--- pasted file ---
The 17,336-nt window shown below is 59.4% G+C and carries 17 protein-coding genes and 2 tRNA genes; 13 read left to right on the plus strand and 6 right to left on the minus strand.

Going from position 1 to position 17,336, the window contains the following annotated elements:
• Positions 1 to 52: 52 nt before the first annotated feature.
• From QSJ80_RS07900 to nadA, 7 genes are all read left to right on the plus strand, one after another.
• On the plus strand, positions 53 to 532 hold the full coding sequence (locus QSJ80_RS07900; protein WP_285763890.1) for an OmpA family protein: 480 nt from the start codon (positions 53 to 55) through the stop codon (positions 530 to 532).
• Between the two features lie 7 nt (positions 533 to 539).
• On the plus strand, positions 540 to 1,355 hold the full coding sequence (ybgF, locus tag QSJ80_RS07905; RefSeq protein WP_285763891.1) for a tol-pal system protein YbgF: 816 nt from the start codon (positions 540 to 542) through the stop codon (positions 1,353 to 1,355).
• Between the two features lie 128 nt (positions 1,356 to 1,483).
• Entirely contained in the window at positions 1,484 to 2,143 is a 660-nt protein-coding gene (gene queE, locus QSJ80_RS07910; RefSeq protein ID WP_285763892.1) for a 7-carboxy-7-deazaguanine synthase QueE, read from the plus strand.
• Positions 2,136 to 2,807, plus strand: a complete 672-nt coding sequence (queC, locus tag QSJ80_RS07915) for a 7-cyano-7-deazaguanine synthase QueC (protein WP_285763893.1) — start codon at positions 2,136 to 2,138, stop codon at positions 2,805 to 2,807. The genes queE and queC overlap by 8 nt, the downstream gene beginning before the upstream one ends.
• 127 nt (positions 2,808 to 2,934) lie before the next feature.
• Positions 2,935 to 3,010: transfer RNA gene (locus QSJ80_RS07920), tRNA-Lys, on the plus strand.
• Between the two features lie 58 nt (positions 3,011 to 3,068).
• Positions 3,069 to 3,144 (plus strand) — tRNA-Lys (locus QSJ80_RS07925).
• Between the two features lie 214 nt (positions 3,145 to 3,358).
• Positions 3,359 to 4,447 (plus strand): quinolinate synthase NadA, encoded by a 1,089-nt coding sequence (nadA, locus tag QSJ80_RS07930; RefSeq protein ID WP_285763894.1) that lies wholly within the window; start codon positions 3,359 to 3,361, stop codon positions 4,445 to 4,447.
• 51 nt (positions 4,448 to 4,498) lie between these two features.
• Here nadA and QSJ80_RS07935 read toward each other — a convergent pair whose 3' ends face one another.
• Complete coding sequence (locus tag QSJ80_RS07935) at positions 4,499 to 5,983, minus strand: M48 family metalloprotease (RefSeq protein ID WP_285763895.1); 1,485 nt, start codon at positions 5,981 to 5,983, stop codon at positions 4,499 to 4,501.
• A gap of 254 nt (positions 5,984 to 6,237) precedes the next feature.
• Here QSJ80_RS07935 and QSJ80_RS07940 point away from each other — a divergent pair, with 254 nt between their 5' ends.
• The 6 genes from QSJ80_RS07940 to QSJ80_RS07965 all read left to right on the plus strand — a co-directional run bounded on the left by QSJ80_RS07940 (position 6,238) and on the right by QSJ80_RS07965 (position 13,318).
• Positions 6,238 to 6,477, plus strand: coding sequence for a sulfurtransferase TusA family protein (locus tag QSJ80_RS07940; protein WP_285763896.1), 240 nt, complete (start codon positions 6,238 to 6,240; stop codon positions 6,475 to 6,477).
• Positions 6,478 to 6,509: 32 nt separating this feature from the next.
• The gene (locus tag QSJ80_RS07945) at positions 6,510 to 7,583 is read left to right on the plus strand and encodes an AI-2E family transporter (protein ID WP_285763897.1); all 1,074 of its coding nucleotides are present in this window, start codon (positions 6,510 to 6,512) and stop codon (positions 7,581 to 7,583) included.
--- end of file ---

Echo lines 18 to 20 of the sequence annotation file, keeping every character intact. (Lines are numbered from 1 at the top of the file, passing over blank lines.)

• Here nadA and QSJ80_RS07935 read toward each other — a convergent pair whose 3' ends face one another.
• Complete coding sequence (locus tag QSJ80_RS07935) at positions 4,499 to 5,983, minus strand: M48 family metalloprotease (RefSeq protein ID WP_285763895.1); 1,485 nt, start codon at positions 5,981 to 5,983, stop codon at positions 4,499 to 4,501.
• A gap of 254 nt (positions 5,984 to 6,237) precedes the next feature.